Vancouver political activist Jamie Biggar never expected to devote massive amounts of his time to voter engagement. But he and fellow young climate-change activists realized that something had to be done after the 2008 federal election when Stephen Harper’s Conservatives retained control of the federal government with just 38 percent of the votes.
“We watched as 62 percent of voters cast ballots for parties that were advocating strong climate action,” Biggar recalled during an interview with the Georgia Straight in a Library Square coffee shop. “But because of our broken first-past-the-post electoral system, their votes split and we had a minority government led by the other folks.”
That prompted him and his friends to create a website called Canadians for a Progressive Coalition. It advocated for the non-Conservative parties to work together on climate action and other issues. Biggar, 32, said that it morphed into Leadnow after it became clear to the organizers that Harper was intent on trying to “monkey-wrench” the 2009 UN climate conference in Copenhagen. Leadnow’s website shows that its staff is almost entirely composed of younger people, though there are also older volunteers.
In the period leading up to this 2015 election, Leadnow has launched an ambitious campaign, called votetogether.ca, that is targeting Conservative candidates in 72 ridings. Earlier this year, former Vancouver park commissioner Lyndsay Poaps, 36, became Leadnow’s executive director. Sitting beside Biggar in the coffee shop, she explained that the goal of votetogether.ca is to focus on those areas where the Conservatives elected MPs in 2011 or would have elected MPs under redistribution with less than 50 percent of the vote.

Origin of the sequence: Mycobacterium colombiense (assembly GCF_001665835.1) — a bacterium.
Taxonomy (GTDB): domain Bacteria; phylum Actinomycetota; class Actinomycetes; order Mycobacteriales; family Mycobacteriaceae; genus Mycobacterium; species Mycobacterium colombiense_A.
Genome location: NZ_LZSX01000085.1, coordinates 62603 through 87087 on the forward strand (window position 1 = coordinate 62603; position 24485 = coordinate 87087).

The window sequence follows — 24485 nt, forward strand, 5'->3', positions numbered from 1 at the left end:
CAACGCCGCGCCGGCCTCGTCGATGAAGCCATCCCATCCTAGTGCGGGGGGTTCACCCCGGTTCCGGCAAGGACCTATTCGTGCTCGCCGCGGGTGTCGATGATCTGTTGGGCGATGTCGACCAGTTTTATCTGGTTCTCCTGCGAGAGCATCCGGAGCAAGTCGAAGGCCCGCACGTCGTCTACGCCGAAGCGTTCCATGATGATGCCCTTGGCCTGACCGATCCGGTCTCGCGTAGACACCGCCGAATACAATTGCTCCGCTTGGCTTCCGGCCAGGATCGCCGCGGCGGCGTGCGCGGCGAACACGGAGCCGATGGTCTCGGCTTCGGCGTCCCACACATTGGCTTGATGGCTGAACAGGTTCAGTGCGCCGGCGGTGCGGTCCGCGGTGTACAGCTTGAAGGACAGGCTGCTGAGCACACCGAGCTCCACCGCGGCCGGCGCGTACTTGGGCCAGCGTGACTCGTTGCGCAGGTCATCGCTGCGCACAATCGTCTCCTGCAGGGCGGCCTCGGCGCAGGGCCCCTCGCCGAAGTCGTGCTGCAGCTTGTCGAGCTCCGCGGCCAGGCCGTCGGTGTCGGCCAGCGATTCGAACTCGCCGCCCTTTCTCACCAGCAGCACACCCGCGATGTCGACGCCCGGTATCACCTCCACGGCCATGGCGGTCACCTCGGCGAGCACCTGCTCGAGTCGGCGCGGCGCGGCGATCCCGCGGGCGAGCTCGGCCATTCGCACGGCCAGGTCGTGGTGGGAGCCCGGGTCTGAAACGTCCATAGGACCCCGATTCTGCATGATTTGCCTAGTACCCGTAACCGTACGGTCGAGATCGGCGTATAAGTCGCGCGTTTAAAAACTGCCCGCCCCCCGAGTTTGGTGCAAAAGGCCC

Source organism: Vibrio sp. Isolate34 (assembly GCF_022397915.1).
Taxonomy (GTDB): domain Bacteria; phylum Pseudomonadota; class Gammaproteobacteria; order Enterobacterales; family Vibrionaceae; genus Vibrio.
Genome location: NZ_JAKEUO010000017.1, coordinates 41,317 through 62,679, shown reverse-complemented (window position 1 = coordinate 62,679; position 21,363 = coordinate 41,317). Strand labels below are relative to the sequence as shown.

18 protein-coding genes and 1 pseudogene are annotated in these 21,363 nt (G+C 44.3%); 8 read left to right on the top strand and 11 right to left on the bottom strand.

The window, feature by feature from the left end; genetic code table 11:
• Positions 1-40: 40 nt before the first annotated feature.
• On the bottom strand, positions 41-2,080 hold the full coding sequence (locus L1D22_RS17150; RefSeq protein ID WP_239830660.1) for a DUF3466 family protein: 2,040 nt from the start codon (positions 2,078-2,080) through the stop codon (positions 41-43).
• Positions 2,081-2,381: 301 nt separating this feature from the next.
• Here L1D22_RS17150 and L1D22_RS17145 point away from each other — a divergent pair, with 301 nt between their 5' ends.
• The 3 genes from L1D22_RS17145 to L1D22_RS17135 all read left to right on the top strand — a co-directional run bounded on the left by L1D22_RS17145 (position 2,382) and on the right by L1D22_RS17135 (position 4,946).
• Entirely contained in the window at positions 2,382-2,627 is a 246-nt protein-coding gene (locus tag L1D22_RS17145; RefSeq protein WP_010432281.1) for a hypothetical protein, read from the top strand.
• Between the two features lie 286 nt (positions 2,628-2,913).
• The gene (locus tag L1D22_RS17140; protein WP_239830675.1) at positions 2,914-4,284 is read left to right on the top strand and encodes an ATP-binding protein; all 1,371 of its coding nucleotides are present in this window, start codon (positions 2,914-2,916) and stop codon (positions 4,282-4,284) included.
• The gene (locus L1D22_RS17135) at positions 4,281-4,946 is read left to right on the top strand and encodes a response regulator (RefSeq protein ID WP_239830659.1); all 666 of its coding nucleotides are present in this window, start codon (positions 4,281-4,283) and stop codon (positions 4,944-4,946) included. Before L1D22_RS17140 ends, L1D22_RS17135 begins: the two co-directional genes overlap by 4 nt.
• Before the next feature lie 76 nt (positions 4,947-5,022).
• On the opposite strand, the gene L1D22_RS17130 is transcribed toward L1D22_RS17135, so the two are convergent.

“We have 11 ridings where we have actual teams on the ground,” Poaps added.
So how big is this operation? Leadnow says on its website that more than 87,000 Canadians have already pledged their vote to support the candidate with the best chance of defeating Harper. Almost 500,000 supporters have taken part in its decision-making processes, which take place through face-to-face meetings and via online surveys.
According to Poaps, there are more than 2,000 monthly donors. “Leadnow is made up of a lot of people with very strong values but who are not politically aligned and felt they didn’t have a political home,” she said. “I think we provide that for them.”
As part of the plan to defeat the Conservatives, Leadnow has financed three sets of Environics riding polls—12, then 31, and another 12—to reveal who are the best bets to beat the Conservatives in swing ridings. The group recently released its third poll in the new riding of Vancouver Granville. The Conservative candidate, Erinn Broshko, is competing against Michael Barkusky of the Greens, New Democrat Mira Oreck, and Liberal Jody Wilson-Raybould.
The first two polls put Oreck ahead by six percentage points, but the final poll had Wilson-Raybould at 35 percent, compared to 33 percent for Oreck and 28 percent for Broshko. Leadnow calls its results a “statistical tie”.
Oreck subsequently issued a statement saying that it did not surprise her that “the Conservative candidate is in trouble in this riding.”
In Vancouver South, Leadnow has reposted the results of a Dogwood Initiative poll that shows Liberal Harjit Sajjan with a 13-percentage-point lead over Conservative incumbent Wai Young. The New Democrat, Amandeep Nijjar, and Green candidate Elain Ng are ranked third and fourth, respectively. The votetogether.ca website also includes data on scores of other ridings, as well as the parties’ positions on various issues.
Biggar conceded that this campaign is merely a means to an end. Supporters of Leadnow have already voted in favour of campaigns for a stronger democracy, a fair economy, and a clean environment. But the difficulty, according to him, is that none of these goals can be achieved while the Conservatives remain in power.
Leadnow backed the only candidate in the last NDP leadership race, Nathan Cullen, to advocate for electoral cooperation with the Liberals. When the Liberals held their leadership race, Leadnow supporters coalesced behind Joyce Murray, who was the only one calling for cooperation with the NDP. NDP Leader Tom Mulcair and Liberal Leader Justin Trudeau, however, have eschewed working together to beat Conservative candidates.
“Both parties made it clear that while they might strengthen their commitments to electoral reform, they weren’t going to do electoral cooperation,” Biggar said. “We then needed another strategy for ending the riding-by-riding vote-splitting.”